July 12, 2011 8:57am PT by Eriq Gardner
NBC Universal Accused of Million-Dollar 'Harry Potter' Font Theft
Are we about to see a rash of lawsuits targeting big entertainment companies for typeface theft?
In the past few weeks, a number of Hollywood companies were served with cease-and-desist letters over the use of fonts on merchandise, albums and other promotional items. Last week, one legal threat became a lawsuit. NBC Universal, whose Universal Studios unit has licensed some Potter rights in connection with its theme parks, was hit with a $1.5 million suit from a company that took exception to the type of font used on Harry Potter merchandise.
The lawsuit against NBC Universal was filed in New York District Court by P22 Type Foundry. According to the complaint, NBC Universal used Cezanne Regular type face font software to create Potter merchandise including a "Hedwig Pillow," a "Dementor Cap," and a "Hogwarts Stationery Set."
Representing P22 in the lawsuit is Frank Martinez, a lawyer based in Brooklyn who previously sued NBCU in 2009 for $2 million for fonts being used by its cable financial network, CNBC. Martinez has now picked up new clients with specialty fonts and has been aggressively seeking compensation from alleged infringers, including a famous band over a best-selling album.
The latest lawsuit against NBCU might signal further lawsuits to come. Are there legitimate claims here? Let's analyze.
Fonts can't be copyrighted. Code of Federal Regulations (Chapter 37) says as much: "The following are examples of works not subject to copyright and applications for registration of such works cannot be entertained...typeface as typeface"
On the other hand, software is copyrightable. And many font softwares come with licensing terms that don't allow use of the font software in the creation of commercial goods. In the case against NBCU, P22 claims the defendant breached the end-user-licensing agreement on the Cezanne font software, which allegedly amounts to a copyright infringement.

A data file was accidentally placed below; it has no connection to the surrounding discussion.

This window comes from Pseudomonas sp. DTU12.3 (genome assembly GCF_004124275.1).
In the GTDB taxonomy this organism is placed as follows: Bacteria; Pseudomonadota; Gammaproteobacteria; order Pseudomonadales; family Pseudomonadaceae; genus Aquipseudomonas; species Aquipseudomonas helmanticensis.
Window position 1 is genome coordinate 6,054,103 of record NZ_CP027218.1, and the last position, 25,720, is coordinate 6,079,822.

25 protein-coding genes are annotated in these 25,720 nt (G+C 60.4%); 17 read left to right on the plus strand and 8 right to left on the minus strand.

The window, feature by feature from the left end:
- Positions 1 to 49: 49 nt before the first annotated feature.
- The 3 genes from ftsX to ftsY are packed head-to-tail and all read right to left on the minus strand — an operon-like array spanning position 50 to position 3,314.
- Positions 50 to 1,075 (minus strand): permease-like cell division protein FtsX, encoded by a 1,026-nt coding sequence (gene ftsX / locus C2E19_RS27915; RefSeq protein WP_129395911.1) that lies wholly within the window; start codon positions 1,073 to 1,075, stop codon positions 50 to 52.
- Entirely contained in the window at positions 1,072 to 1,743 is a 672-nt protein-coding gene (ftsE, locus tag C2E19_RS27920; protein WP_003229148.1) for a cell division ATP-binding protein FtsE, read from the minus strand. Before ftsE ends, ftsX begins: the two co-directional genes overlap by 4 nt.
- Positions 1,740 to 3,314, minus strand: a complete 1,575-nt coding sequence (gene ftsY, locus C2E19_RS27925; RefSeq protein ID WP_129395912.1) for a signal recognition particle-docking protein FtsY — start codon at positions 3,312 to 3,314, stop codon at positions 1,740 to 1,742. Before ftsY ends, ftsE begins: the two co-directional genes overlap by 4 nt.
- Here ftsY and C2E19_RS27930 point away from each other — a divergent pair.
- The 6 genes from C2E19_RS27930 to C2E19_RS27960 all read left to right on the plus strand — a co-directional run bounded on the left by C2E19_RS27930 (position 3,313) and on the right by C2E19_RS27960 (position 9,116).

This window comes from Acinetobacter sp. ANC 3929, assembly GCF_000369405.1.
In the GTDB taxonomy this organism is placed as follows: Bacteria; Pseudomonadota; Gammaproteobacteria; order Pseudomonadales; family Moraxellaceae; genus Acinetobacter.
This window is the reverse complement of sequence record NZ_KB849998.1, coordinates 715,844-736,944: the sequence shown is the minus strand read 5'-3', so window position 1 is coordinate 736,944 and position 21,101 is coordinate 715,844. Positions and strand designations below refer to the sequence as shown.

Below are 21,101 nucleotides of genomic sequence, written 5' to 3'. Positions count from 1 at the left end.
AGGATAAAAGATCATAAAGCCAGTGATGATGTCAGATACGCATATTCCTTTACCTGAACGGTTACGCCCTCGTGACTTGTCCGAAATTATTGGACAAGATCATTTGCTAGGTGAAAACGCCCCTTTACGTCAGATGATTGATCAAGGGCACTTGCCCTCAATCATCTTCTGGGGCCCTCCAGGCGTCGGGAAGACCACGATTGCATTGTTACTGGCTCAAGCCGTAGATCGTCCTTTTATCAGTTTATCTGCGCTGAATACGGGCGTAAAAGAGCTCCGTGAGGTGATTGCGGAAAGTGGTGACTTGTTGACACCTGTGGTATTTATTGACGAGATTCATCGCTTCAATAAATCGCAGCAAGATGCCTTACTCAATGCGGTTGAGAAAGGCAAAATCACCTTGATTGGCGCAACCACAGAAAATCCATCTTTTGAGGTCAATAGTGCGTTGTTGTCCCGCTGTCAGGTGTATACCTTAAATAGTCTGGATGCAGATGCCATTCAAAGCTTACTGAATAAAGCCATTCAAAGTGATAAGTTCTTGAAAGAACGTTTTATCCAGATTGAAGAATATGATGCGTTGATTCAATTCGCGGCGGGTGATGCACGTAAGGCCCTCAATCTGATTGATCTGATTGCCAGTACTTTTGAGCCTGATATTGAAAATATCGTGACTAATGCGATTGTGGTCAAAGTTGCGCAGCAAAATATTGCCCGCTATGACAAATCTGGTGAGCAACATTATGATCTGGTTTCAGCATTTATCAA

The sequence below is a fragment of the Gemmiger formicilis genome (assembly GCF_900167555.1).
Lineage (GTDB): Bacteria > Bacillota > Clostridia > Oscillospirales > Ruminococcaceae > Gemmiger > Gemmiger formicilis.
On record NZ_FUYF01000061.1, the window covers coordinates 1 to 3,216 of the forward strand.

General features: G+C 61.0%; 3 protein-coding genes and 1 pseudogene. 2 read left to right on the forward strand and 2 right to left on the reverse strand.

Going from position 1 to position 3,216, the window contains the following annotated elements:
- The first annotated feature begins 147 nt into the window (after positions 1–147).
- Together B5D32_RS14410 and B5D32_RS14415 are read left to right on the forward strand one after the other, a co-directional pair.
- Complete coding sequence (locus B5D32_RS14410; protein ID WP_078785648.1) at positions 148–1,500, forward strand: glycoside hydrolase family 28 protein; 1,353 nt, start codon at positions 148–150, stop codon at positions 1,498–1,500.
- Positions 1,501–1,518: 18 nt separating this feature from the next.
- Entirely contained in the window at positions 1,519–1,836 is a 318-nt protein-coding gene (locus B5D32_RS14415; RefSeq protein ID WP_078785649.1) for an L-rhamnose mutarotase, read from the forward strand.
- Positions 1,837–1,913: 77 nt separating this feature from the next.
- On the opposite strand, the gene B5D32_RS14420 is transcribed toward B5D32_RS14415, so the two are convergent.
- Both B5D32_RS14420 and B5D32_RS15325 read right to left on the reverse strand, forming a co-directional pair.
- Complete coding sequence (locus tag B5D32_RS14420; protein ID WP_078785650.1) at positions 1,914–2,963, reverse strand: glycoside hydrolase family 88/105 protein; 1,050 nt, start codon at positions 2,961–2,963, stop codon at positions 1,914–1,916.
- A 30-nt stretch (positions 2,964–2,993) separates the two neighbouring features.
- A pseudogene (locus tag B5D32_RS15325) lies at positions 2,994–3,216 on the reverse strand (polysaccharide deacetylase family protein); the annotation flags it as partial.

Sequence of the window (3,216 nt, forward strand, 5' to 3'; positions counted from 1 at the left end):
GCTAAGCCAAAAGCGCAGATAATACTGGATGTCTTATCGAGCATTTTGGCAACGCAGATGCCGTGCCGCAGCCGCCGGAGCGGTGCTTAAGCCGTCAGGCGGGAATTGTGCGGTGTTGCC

Debate has raged in some legal geek circles for years about whether fonts can be legally protected. As one reader at the popular website BoingBoing once pointed out, Adobe and Emigre Fonts had some success in the late-1990s pursuing Paul King's Southern Software for breaching copyright on more than 1,100 font software programs.
We've spoken to a couple of copyright experts who confirm that fonts can't be copyrighted, but that there may be liability for violating licensing terms on font software.
Of course, the problem could be in proving it. Just because the font on some commercial good appears to be identical to the font from some piece of software, doesn't mean the alleged infringer used the software to create it. They could have traced the front -- arguably permissible -- or it could just be a coincidence.